On an Order to Show Cause why respondent should not be publicly reprimanded or otherwise disciplined.
For reprimand -- Justices Handler, Pollock, O'Hern, Garibaldi and Stein. Opposed -- None.
This is an attorney disciplinary case in which the respondent was found to have violated Disciplinary Rule 2-103(C) and Disciplinary Rule 3-102(A). These Rules, respectively, prohibit an attorney from rewarding a lay person who had referred a client to the attorney and from sharing a legal fee with a lay person. A formal ethics committee complaint was filed against respondent on November 22, 1983 charging him with violating these disciplinary rules. Hearings were held by the District XIII Ethics Committee (Committee), which found that respondent violated both Disciplinary Rules. The Committee recommended a public reprimand. On appeal the Disciplinary Review Board (Review Board) agreed with the conclusions of the Committee, also finding that proscribed conduct was established by clear and convincing evidence. A majority of the Review Board concluded that under the totality of the circumstances, public discipline is warranted.
We have independently reviewed the record, including the transcript of the proceedings before the Committee and the Review Board, and the Committee's Presentment and the Review Board's Decision and Recommendation. The facts are accurately recapitulated in the Review Board's decision, viz:
In early June 1980, Respondent's law firm was contacted by State Senator James R. Hurley who stated he had a client with a Green Acres problem and wanted to know if the firm handled such cases. Hurley was the owner and operator of a public relations and advertising agency and had among his clients, Maurice River Co., a land development company wholly owned by WaWa, Inc. WaWa was interested in selling more than 5,000 acres of land, commonly known as the Union Lake property in the Millville area of the State. WaWa, a Pennsylvania based company, had asked Hurley to recommend a New Jersey law firm to handle the negotiations.
Members of the law firm and WaWa representatives met on June 19, 1980. WaWa representatives wanted to engage the firm, but the parties could not agree on the legal fee. This fee dispute was "so grave" that WaWa contemplated not retaining the firm. The law firm initially was seeking a $20,000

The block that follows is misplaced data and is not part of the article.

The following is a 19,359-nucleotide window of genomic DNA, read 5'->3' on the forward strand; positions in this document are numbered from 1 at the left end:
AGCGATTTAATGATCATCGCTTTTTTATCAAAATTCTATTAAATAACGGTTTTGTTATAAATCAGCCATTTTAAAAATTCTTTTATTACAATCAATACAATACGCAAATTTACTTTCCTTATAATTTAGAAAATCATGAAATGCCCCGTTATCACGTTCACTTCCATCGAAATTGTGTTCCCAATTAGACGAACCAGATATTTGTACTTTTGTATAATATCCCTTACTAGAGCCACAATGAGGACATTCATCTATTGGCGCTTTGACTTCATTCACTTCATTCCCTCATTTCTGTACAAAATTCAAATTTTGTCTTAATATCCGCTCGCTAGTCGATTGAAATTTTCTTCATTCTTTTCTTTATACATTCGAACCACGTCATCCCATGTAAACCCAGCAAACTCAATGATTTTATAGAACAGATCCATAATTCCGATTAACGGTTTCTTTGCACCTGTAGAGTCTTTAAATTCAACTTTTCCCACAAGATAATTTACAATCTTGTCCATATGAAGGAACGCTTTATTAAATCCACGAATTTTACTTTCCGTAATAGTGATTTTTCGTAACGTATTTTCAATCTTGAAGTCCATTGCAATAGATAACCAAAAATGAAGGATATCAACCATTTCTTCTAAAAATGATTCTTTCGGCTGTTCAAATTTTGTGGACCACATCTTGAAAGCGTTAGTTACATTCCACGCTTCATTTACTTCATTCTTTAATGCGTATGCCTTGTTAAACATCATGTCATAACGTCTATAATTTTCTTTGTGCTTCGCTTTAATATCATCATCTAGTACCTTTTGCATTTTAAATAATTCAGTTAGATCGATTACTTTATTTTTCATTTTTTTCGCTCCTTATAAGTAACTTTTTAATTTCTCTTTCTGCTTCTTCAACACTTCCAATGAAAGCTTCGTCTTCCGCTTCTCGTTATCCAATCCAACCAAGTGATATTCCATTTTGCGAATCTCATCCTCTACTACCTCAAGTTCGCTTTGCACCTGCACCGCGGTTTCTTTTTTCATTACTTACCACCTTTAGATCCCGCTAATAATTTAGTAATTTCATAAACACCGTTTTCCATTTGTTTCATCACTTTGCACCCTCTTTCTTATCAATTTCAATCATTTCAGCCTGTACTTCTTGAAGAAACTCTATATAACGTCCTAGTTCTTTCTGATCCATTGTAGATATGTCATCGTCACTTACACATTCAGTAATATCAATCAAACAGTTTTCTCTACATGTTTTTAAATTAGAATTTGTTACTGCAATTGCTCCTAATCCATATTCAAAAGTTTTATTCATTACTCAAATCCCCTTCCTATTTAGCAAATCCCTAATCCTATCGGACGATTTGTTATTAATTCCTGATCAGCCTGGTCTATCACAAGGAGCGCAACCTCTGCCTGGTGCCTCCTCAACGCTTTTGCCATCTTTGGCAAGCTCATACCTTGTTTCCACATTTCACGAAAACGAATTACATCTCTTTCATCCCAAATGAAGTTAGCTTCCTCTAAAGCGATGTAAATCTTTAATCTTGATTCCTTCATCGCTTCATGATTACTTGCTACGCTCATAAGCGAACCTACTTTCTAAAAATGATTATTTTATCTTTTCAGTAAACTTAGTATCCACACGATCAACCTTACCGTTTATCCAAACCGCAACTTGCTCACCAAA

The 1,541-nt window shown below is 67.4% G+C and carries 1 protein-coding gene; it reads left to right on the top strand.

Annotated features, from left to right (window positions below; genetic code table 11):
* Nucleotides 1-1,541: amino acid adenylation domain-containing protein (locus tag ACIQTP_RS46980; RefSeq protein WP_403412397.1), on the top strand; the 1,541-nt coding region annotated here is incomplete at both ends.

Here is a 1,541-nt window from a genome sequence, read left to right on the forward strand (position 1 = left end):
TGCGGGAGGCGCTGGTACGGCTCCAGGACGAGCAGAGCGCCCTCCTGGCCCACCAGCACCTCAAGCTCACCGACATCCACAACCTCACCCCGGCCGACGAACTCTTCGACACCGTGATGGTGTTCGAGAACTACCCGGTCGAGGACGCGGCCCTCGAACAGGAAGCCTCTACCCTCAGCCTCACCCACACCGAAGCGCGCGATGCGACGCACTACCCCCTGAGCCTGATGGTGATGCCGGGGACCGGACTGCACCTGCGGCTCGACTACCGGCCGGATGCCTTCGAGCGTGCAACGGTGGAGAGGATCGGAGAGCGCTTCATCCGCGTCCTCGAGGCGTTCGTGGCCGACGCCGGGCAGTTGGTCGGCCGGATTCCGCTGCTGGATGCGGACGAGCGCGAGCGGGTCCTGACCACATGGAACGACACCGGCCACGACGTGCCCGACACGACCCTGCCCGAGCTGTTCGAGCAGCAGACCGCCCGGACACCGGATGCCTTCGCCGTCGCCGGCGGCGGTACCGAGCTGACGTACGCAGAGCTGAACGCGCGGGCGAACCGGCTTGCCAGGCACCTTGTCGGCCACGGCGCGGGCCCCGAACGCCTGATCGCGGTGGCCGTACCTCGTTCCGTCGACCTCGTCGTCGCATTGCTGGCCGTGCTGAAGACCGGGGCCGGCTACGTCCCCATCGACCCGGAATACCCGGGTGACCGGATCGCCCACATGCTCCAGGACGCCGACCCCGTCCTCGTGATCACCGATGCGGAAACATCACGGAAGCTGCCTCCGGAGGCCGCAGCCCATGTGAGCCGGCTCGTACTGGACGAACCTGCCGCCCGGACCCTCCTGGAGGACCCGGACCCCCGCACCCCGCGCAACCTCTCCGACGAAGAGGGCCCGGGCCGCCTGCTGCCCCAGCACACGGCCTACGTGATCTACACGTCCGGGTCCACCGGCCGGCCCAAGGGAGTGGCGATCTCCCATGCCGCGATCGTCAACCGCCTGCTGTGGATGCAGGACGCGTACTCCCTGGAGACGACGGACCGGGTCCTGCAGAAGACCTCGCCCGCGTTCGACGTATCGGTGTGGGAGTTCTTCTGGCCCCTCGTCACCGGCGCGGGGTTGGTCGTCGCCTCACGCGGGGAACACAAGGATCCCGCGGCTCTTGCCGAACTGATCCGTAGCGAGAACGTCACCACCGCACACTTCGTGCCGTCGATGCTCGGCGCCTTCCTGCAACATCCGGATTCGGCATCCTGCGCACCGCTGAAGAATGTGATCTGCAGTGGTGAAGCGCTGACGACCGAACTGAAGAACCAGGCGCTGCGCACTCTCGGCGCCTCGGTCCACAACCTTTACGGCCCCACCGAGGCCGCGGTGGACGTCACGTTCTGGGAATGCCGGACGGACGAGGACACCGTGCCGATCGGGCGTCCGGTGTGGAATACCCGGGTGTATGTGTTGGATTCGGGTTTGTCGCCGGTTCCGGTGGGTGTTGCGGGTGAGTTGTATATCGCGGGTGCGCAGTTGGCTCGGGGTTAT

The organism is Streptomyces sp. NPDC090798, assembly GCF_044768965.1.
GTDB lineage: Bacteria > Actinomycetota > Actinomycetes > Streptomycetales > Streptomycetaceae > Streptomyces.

retainer, but WaWa wanted to pay on a percentage basis if the land sale was completed.
Shortly after this meeting, Respondent saw Hurley who asked if the law firm had been retained. When informed of the fee impasse, Hurley said he believed that WaWa was making a mistake and promised to call the company to urge it to retain the law firm. When Hurley contacted Richard Wood, Jr., President and Chief Executive officer of WaWa, he "strongly endorsed" Respondent's law firm as experts in Green Acres matters. As a result of this, Respondent's firm was retained. The fee agreement provided for a $10,000 retainer and potential compensation up to $50,000, depending upon the price ultimately paid by the State for this property.
About six months later, Respondent determined that the $1,200-$1,500 an acre valuation for the property was incorrect and that the property would not sell for more than $800 and acre. The firm also discovered that a portion of the Union Lake property would have to be sold to a local public utility, the Landis Sewerage Authority. The land negotiations became more complicated and Respondent's firm devoted more time to this project than initially anticipated. Respondent informed Vincent E. Anderson, General Counsel for WaWa, that the agreed upon retainer was inadequate and asked the company to consider increasing the compensation. Anderson discussed this request with Wood and they agreed to pay Respondent's firm up to $100,000 if WaWa were satisfied with the results. This change to the retainer agreement was not reduced to writing.
Negotiations for the sale of the Union Lake property were concluded during June 1982. WaWa was to receive $4.1 million from the State and Landis Sewerage Authority for its land. Unknown to both Respondent and WaWa, Hurley had taken an active role as a State Senator in promoting the acquisition of this land because he felt his constituents were in favor of this action.
Sometime in November 1982 Respondent unexpectedly encountered Hurley. During this conversation, Respondent informed Hurley that the project was closed, which Hurley already knew. Expressing his appreciation for referring WaWa to the law firm, Respondent told Hurley that if he were an attorney, he might have been entitled to a referral fee. Since he has not, there was no way the firm could compensate him. In response to Respondent's questions, Hurley said he had not received any additional compensation from WaWa or the Richard Wood Foundation above his regular retainer. Between 1973 and 1979, Hurley's monthly retainer was $300-$350; in 1980, it had been reduced to $100 because the company was phasing out of real estate developments. According to Respondent, Hurley was disappointed in not receiving some compensation for his efforts. Respondent told Hurley he agreed with him since Hurley had done work not related to his public relations retainer by recommending Respondent's law firm and resolving the fee dispute. Respondent promised Hurley ...